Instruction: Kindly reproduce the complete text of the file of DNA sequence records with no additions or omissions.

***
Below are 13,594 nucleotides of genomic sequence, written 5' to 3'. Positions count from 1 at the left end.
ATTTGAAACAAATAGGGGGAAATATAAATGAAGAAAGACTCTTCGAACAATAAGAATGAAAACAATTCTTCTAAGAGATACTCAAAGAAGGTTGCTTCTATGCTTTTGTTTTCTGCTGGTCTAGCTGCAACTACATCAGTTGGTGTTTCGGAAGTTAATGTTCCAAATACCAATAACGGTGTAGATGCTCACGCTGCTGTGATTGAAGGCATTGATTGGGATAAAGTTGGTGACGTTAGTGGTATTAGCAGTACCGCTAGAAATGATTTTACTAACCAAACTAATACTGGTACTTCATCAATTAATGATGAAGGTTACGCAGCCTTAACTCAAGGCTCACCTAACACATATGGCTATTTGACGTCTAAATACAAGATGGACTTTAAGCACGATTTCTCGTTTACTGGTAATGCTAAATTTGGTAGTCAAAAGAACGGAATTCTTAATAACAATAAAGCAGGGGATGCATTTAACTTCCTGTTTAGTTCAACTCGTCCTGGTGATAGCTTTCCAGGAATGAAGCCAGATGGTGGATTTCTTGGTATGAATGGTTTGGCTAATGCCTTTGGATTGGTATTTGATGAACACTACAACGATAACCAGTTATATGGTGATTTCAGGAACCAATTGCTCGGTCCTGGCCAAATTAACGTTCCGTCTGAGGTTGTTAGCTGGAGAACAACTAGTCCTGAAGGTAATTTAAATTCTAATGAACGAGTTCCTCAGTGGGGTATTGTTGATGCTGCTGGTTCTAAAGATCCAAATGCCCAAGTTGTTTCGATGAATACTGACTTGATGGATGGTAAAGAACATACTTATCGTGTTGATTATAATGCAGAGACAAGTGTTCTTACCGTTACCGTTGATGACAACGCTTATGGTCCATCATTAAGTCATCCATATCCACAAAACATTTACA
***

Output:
Below are 13,594 nucleotides of genomic sequence, written 5' to 3'. Positions count from 1 at the left end.
ATTTGAAACAAATAGGGGGAAATATAAATGAAGAAAGACTCTTCGAACAATAAGAATGAAAACAATTCTTCTAAGAGATACTCAAAGAAGGTTGCTTCTATGCTTTTGTTTTCTGCTGGTCTAGCTGCAACTACATCAGTTGGTGTTTCGGAAGTTAATGTTCCAAATACCAATAACGGTGTAGATGCTCACGCTGCTGTGATTGAAGGCATTGATTGGGATAAAGTTGGTGACGTTAGTGGTATTAGCAGTACCGCTAGAAATGATTTTACTAACCAAACTAATACTGGTACTTCATCAATTAATGATGAAGGTTACGCAGCCTTAACTCAAGGCTCACCTAACACATATGGCTATTTGACGTCTAAATACAAGATGGACTTTAAGCACGATTTCTCGTTTACTGGTAATGCTAAATTTGGTAGTCAAAAGAACGGAATTCTTAATAACAATAAAGCAGGGGATGCATTTAACTTCCTGTTTAGTTCAACTCGTCCTGGTGATAGCTTTCCAGGAATGAAGCCAGATGGTGGATTTCTTGGTATGAATGGTTTGGCTAATGCCTTTGGATTGGTATTTGATGAACACTACAACGATAACCAGTTATATGGTGATTTCAGGAACCAATTGCTCGGTCCTGGCCAAATTAACGTTCCGTCTGAGGTTGTTAGCTGGAGAACAACTAGTCCTGAAGGTAATTTAAATTCTAATGAACGAGTTCCTCAGTGGGGTATTGTTGATGCTGCTGGTTCTAAAGATCCAAATGCCCAAGTTGTTTCGATGAATACTGACTTGATGGATGGTAAAGAACATACTTATCGTGTTGATTATAATGCAGAGACAAGTGTTCTTACCGTTACCGTTGATGACAACGCTTATGGTCCATCATTAAGTCATCCATATCCACAAAACATTTACA